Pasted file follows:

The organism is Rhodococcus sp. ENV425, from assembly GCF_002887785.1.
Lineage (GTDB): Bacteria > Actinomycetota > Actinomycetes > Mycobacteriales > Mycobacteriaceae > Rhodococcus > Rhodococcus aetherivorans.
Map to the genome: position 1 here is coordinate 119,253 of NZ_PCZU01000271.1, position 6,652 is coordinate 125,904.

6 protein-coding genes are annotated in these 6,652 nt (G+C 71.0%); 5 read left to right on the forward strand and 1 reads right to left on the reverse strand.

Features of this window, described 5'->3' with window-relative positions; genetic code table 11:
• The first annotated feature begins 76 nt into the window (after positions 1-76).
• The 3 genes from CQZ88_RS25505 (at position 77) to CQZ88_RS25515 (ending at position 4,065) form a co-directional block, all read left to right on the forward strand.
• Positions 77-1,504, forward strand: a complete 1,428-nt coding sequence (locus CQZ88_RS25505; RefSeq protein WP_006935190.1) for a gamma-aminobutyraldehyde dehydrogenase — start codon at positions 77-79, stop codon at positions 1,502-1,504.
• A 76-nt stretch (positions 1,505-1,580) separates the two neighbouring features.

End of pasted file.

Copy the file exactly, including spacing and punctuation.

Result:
The organism is Rhodococcus sp. ENV425, from assembly GCF_002887785.1.
Lineage (GTDB): Bacteria > Actinomycetota > Actinomycetes > Mycobacteriales > Mycobacteriaceae > Rhodococcus > Rhodococcus aetherivorans.
Map to the genome: position 1 here is coordinate 119,253 of NZ_PCZU01000271.1, position 6,652 is coordinate 125,904.

6 protein-coding genes are annotated in these 6,652 nt (G+C 71.0%); 5 read left to right on the forward strand and 1 reads right to left on the reverse strand.

Features of this window, described 5'->3' with window-relative positions; genetic code table 11:
• The first annotated feature begins 76 nt into the window (after positions 1-76).
• The 3 genes from CQZ88_RS25505 (at position 77) to CQZ88_RS25515 (ending at position 4,065) form a co-directional block, all read left to right on the forward strand.
• Positions 77-1,504, forward strand: a complete 1,428-nt coding sequence (locus CQZ88_RS25505; RefSeq protein WP_006935190.1) for a gamma-aminobutyraldehyde dehydrogenase — start codon at positions 77-79, stop codon at positions 1,502-1,504.
• A 76-nt stretch (positions 1,505-1,580) separates the two neighbouring features.